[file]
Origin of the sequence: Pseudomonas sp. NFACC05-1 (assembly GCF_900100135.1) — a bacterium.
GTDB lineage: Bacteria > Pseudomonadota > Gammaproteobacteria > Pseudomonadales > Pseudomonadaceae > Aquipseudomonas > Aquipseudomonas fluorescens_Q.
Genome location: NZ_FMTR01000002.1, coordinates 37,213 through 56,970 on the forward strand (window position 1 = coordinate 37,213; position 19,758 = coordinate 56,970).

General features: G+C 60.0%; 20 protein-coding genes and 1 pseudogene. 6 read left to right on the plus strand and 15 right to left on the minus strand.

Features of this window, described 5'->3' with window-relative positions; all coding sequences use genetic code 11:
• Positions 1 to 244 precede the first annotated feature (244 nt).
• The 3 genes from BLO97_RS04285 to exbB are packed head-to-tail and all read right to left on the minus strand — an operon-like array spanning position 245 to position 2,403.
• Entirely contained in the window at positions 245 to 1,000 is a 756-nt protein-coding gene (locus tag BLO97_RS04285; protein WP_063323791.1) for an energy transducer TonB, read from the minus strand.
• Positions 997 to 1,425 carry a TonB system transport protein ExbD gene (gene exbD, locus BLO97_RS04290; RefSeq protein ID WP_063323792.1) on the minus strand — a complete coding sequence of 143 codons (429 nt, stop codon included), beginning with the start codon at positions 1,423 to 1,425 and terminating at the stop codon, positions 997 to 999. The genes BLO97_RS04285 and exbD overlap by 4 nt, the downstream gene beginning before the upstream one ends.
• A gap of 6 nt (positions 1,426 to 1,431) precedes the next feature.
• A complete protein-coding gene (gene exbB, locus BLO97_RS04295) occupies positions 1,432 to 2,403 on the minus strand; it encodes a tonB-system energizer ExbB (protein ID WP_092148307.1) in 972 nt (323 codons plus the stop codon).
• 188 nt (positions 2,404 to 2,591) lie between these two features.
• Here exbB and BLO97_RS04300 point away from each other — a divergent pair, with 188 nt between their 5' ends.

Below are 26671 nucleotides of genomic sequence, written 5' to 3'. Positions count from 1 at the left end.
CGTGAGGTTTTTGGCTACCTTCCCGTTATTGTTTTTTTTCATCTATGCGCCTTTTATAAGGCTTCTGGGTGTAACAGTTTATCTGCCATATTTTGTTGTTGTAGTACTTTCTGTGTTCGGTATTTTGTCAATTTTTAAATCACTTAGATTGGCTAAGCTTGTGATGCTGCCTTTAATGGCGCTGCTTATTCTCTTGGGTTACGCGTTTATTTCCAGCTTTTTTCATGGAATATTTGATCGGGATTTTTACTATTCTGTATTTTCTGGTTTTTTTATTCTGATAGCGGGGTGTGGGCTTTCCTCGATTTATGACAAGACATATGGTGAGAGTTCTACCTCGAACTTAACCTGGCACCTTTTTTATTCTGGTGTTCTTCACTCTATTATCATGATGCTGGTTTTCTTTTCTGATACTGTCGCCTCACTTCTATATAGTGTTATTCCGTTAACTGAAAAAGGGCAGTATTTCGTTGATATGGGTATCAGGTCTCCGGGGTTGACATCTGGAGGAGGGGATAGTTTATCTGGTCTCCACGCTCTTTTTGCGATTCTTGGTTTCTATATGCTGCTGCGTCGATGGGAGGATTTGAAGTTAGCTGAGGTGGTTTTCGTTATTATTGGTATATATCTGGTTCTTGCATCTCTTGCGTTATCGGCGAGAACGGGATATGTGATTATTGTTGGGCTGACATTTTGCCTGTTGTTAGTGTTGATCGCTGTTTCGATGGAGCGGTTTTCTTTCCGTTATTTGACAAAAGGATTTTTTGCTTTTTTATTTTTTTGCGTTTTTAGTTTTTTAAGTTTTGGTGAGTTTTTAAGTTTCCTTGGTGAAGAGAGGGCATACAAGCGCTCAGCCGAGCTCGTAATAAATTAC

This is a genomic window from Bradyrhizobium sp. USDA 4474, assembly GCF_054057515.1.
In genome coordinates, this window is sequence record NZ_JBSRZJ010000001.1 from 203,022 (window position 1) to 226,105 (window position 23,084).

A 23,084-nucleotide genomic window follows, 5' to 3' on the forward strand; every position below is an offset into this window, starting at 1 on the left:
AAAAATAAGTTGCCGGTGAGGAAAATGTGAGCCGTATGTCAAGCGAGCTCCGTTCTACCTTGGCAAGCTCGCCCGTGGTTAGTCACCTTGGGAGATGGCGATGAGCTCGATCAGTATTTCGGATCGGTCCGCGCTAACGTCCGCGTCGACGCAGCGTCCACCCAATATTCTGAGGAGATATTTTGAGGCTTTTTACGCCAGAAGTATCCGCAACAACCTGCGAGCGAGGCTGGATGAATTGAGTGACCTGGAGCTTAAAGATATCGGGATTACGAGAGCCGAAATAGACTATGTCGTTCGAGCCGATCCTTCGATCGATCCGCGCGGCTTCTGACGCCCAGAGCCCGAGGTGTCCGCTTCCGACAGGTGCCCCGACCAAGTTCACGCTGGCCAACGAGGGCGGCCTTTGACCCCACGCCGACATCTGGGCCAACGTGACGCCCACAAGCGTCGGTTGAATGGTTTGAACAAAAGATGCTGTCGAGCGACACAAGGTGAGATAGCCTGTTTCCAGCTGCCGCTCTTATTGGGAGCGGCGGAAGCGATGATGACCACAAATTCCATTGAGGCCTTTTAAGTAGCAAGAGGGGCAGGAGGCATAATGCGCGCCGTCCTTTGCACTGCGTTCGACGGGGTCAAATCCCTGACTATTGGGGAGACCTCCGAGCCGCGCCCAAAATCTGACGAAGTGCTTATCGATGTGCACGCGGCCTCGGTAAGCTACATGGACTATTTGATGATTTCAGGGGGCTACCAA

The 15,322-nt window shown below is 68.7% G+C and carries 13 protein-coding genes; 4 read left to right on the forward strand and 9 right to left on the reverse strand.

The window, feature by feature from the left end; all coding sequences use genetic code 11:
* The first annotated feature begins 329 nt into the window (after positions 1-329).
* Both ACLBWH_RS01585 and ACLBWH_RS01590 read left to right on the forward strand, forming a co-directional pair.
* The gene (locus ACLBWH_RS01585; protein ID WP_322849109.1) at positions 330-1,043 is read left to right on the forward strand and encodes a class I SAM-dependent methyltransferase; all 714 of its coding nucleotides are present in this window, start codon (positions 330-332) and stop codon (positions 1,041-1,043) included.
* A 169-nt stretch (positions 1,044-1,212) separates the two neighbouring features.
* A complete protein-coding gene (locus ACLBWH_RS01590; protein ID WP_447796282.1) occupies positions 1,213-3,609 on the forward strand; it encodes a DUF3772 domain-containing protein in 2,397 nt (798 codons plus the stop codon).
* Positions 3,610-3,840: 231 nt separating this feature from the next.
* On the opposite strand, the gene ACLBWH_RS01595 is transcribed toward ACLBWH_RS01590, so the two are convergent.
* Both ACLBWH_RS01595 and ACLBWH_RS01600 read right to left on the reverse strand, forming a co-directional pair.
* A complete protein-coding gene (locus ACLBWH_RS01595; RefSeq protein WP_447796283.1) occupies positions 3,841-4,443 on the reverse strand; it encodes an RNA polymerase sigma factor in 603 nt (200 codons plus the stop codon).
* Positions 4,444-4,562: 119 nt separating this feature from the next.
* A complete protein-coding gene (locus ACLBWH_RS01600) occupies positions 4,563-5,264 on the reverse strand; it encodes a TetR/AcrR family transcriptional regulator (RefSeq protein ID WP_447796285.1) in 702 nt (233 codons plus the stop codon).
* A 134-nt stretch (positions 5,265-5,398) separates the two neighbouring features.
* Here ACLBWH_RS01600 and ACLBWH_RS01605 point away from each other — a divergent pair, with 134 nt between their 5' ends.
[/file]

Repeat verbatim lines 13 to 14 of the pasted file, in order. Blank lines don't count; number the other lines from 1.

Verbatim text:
• Here exbB and BLO97_RS04300 point away from each other — a divergent pair, with 188 nt between their 5' ends.

Below are 26671 nucleotides of genomic sequence, written 5' to 3'. Positions count from 1 at the left end.